Our four week students have been maximizing their character this week by helping our two-week Session 2 students into the program. Read all about it in today's second post!
When I stopped by the dorm last Friday night, the students were unusually busy.
Let me rephrase that: Experimentors have full days, so busy is their "usual." But Friday was the Session 1 Showcase: presentations all morning, a celebratory lunch midday, goodbyes to departing friends, and a hike to the Rock to give Session 1 students space to pack up to head home. It was a mentally, emotionally and physically tiring day. So if there was ever a night to chill in the dorm, this was it.
|Tablemates Alicia, Fiona, Ava, Lucy,
Adam, Ian, Joshua, Ethan Y,
and Brennan represent a thorough
mix of both four week and two
Instead, they were hard at work. One group is sitting around a Common Room table drawing and coloring. Kyler is finishing a folded piece of construction paper that says, "Ethan P" in neat, colorful block letters. "That looks great!" I said.
"I think he's cheating," teased Nirel. "He used a ruler!" I could see several iterations of the card crumpled in the center of the table--clearly Kyler was taking his work seriously.
"This isn't a freehand drawing competition! Using a ruler isn't cheating," I insisted. "It's a smart use of tools. You wouldn't fault a carpenter that needed to measure a board before cutting to a specific size."
"Well, if it's a good carpenter..." Nirel smiled.
Across the room in another group, Tasman was starting a second page. "Two pages!?" one of her friends gawked. "You don't even know her!"
"I have things to say," Tasman responded. Another friend at the table looked a little anxiously at the paragraph-long note in front of them.
"Long is good--and short is fine, too," I assured the group.
The thirty-three students in the dorm last Friday night had been working, playing, and living together for two weeks. They had become close as a learning community, but in just two days 30 new students would be arriving on campus. Integrating these two groups is a challenge inherent in having a multi-session program. It's a challenge big enough we on the staff team knew we'd need help from our four-weekers.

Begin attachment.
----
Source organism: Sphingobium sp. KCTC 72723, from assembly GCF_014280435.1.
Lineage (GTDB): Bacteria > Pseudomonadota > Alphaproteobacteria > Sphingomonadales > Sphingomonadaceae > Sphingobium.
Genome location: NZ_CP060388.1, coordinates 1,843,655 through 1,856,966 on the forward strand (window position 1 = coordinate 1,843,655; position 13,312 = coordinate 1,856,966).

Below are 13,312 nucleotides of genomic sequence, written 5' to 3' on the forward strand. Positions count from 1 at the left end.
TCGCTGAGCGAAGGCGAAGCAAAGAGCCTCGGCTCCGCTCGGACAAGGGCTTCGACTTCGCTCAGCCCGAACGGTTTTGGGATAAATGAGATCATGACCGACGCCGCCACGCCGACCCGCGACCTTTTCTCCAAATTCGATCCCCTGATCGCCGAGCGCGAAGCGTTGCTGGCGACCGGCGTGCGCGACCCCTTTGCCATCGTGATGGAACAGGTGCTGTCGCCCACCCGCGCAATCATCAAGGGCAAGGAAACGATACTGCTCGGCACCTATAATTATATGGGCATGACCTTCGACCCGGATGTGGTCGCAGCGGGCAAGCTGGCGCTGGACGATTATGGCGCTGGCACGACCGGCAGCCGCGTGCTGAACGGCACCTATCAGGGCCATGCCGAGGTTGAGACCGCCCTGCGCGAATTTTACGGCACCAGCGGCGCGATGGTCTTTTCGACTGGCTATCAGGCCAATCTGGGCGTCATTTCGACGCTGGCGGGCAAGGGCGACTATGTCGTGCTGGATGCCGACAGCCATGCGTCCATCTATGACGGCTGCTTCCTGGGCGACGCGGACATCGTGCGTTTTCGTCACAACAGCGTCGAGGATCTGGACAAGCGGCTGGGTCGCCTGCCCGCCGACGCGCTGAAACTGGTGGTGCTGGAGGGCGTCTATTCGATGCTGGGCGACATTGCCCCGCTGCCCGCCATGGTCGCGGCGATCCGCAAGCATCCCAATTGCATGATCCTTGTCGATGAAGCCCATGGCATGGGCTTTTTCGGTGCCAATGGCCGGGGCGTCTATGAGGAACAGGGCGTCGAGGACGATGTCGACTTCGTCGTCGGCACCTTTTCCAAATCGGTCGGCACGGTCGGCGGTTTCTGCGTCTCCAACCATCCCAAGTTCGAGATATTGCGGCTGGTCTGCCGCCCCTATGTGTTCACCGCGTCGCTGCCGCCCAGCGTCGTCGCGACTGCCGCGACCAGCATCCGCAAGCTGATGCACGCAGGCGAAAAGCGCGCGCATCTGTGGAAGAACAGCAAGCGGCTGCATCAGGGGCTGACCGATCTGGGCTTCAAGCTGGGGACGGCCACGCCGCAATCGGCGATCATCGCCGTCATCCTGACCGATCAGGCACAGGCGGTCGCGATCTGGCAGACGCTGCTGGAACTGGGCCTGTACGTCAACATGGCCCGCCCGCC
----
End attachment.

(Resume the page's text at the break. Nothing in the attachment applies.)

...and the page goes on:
Tasman's letter was to Lucy. Each four-week student had an incoming student to greet and help during the opening days of the session. Tasman and Lucy had something common--both were native Australians--so Tasman naturally had a lot to say to her new potential friend. These pairings are modeled after Deerfield Academy's Green Key program that connects incoming 10th, 11th, and 12th graders with current students, so this is another way Tasman was sampling Deerfield culture.
Of course, the proof of the pudding, they say, is in the eating. On Registration Day, Maia was delayed at Registration so I walked her and her father to our welcome dinner after everyone else had left. "You two prepare a plate to eat," I said. "I'll see if I can find..." Before I even had the words out of my mouth, Kristen was by our side. Introducing herself to Maia, she escorted her to a seat she'd saved at a table with her friends and their Green Key students.
Of course some Green Keys have connected as well as others. But on the whole I'm proud of how our students have risen to the occasion. Maximizing their character indeed!
-- Tim, Program Coordinator